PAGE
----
December 31, 2007

Filed under: Uncategorized — ros @ 1:15 pm

On Thursday evening I was a little bored. I’d spent the day avoiding correcting my thesis and starting, but somehow not finishing, several posts for this blog. For the first time in weeks, I decided to surf around the other blogs and, as usual, my first port of call was Trig Brooks’ site. After a few minutes of reading the posts my eye was caught by the seasonal food item of the week, towards the bottom of the side bar.

Fifteen minutes later I realised I was still staring and drooling.

There is definitely something about rare venison that makes it impossible to resist. it’s more than just the fantastic flavour. I think it’s the association with the cold winter months and the inevitable comfort that game dinners bring. Plus rare venison has such a beautiful colour and the slices of meat topped with a few sprigs of rosemary look delicious.

These thoughts all coincided with the arrival of a message from Goon over the internet saying something along the lines of “PLEASE SAVE ME! I NEED MEAT!”  Goon had gone to visit his parents for Christmas and apparently they don’t eat as much meat as we do*. He was missing the 250g steaks that I regularly cook for him. I had little sympathy as I’d just spent Christmas with my vegetarian and practically teetotal parents (more on that soon) but I thought Goon’s imminent return to London was an even better excuse to go get us a big chunk of deer meat.

Luckily for me, despite it being that awkward time between Christmas and New Year, the Borough Website informed me that the market would be open that Friday. And so I went down there to fetch my venison. I also got a couple of duck breasts, a haggis and a rather nice black pudding. During the walk home from Borough, my mind was boggling with potential ways of cooking my deer. Eventually it settled on this rather neat idea which uses something that can ALWAYS be found in the ‘Living To Eat’ household: good quality gin.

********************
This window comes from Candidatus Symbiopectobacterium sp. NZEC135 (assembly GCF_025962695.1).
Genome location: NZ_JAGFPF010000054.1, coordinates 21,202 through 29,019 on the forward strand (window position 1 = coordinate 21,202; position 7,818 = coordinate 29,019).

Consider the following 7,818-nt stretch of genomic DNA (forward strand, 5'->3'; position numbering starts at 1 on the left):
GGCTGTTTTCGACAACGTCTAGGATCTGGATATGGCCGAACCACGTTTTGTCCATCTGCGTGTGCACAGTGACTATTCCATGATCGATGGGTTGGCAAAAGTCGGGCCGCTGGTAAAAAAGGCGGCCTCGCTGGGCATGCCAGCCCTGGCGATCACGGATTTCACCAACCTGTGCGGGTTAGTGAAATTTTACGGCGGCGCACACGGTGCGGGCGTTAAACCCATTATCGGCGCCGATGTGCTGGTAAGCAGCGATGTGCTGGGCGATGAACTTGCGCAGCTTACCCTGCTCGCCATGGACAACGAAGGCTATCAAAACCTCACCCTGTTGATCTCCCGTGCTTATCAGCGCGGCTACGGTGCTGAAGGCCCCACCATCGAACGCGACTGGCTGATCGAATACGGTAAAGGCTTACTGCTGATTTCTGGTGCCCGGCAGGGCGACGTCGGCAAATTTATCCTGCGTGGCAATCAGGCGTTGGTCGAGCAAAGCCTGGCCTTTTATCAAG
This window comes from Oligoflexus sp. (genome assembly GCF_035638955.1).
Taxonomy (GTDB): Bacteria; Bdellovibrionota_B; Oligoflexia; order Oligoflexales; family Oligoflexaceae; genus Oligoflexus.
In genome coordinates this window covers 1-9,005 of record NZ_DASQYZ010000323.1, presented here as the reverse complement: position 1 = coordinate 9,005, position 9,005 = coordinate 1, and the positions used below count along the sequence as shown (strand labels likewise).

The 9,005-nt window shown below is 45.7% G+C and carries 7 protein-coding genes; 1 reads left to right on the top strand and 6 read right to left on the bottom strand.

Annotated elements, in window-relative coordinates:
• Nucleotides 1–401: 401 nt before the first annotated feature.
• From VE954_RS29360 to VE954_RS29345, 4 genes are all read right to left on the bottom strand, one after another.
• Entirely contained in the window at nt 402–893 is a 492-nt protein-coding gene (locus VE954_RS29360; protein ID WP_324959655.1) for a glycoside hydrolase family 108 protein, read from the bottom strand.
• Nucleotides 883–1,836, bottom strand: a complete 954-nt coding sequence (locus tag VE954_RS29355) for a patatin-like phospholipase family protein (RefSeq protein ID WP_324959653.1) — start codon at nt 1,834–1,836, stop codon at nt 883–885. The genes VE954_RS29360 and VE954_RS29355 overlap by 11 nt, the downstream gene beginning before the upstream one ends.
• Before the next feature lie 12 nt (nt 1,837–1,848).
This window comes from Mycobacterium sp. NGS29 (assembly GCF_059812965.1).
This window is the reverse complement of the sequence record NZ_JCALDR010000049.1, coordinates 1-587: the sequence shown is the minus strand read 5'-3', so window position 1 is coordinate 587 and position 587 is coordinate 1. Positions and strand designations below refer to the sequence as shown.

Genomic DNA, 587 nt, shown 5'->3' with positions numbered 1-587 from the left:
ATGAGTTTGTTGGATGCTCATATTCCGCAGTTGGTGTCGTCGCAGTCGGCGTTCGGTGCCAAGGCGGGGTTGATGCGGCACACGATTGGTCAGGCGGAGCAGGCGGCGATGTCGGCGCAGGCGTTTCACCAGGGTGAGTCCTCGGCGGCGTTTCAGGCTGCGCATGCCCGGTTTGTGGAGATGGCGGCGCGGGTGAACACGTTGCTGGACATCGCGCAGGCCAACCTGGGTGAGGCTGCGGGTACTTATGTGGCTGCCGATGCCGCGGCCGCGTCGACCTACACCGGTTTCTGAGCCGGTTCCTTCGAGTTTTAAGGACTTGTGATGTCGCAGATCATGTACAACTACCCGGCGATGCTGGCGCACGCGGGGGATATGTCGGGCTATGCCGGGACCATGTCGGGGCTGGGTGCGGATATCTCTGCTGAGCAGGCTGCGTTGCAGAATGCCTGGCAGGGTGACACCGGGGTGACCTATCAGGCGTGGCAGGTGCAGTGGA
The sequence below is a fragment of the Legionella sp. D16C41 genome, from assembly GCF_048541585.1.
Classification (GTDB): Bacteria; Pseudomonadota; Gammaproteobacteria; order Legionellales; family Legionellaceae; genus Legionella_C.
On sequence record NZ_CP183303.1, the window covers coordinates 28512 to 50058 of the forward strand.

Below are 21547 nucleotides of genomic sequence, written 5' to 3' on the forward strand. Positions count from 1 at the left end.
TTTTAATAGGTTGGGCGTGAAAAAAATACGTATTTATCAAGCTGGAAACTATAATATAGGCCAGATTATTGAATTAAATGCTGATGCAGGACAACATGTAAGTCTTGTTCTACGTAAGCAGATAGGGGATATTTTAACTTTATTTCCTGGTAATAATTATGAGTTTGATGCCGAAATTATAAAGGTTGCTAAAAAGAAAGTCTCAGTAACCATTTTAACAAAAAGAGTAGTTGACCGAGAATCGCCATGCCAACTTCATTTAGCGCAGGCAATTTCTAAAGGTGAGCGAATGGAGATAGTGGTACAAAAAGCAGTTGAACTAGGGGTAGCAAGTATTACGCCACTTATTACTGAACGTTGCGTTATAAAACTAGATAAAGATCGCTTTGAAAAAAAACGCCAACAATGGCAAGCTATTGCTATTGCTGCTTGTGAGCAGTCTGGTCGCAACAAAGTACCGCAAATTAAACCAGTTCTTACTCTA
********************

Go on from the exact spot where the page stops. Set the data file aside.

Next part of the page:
Loin of Venison with a Fruity Gin Sauce, Blackberries and Apple and Celeriac Mash 



Ingredients (for two people who like their meat)

  • 500g venison loin
  • 2 teaspoons rosemary leaves, very finely chopped
  • 8-10 juniper berries, finely ground
  • 2 teaspoons coarsley ground black pepper
  • 3 medium/large mashing potatoes ( I used Vivaldi), peeled and cut into small cubes
  • the same volume of celeriac peeled and cut into small cubes
  • 1 large bramley cooking apple, peeled and cut into small cubes
  • 1 heaped tablepoon finely chopped parsley
  • A splash of single cream ( around 50ml)
  • 100ml game stock (chicken stock would do)
  • large splash gin (about 75ml)
  • splash of cassis (50ml)
  • a sprig of rosemary plus extra to garnish
  • 1 teapoons raspberry or red wine vinegar
  • 10 blackberries, cut in half plus a few whole ones to garnish


  1. Preheat your oven to gas mark 6. 
  2. Coat the venison sparsely with the ground pepper, juniper and chopped rosemary. Get a frying pan very hot and sear the meat on all sides, reserving any liquid that comes off for the sauce.
  3. Transfer the venison to a roasting tin and place in the oven for 10-12 minutes for rare meat.
  4. Once the venison is cooked, remove from the oven, wrap in foil and rest for 15 minutes or until ready to serve. Again, any pan juices will enrich the sauce, so keep hold of them.